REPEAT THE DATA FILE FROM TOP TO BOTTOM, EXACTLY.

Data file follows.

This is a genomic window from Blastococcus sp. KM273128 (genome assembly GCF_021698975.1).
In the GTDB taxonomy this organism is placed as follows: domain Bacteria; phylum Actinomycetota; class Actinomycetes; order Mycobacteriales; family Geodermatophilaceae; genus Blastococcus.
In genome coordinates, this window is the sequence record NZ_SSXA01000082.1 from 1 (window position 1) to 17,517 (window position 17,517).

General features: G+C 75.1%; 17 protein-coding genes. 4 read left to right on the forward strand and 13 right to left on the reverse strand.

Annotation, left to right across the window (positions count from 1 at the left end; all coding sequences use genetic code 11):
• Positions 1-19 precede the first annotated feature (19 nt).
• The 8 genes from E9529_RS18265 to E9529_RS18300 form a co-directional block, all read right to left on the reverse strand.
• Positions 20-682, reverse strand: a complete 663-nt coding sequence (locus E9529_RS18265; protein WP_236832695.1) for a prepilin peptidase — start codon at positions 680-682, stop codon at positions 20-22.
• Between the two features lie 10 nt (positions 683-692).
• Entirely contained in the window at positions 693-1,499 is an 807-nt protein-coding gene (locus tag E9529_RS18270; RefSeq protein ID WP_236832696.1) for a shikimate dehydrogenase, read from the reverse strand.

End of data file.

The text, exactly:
This is a genomic window from Blastococcus sp. KM273128 (genome assembly GCF_021698975.1).
In the GTDB taxonomy this organism is placed as follows: domain Bacteria; phylum Actinomycetota; class Actinomycetes; order Mycobacteriales; family Geodermatophilaceae; genus Blastococcus.
In genome coordinates, this window is the sequence record NZ_SSXA01000082.1 from 1 (window position 1) to 17,517 (window position 17,517).

General features: G+C 75.1%; 17 protein-coding genes. 4 read left to right on the forward strand and 13 right to left on the reverse strand.

Annotation, left to right across the window (positions count from 1 at the left end; all coding sequences use genetic code 11):
• Positions 1-19 precede the first annotated feature (19 nt).
• The 8 genes from E9529_RS18265 to E9529_RS18300 form a co-directional block, all read right to left on the reverse strand.
• Positions 20-682, reverse strand: a complete 663-nt coding sequence (locus E9529_RS18265; protein WP_236832695.1) for a prepilin peptidase — start codon at positions 680-682, stop codon at positions 20-22.
• Between the two features lie 10 nt (positions 683-692).
• Entirely contained in the window at positions 693-1,499 is an 807-nt protein-coding gene (locus tag E9529_RS18270; RefSeq protein ID WP_236832696.1) for a shikimate dehydrogenase, read from the reverse strand.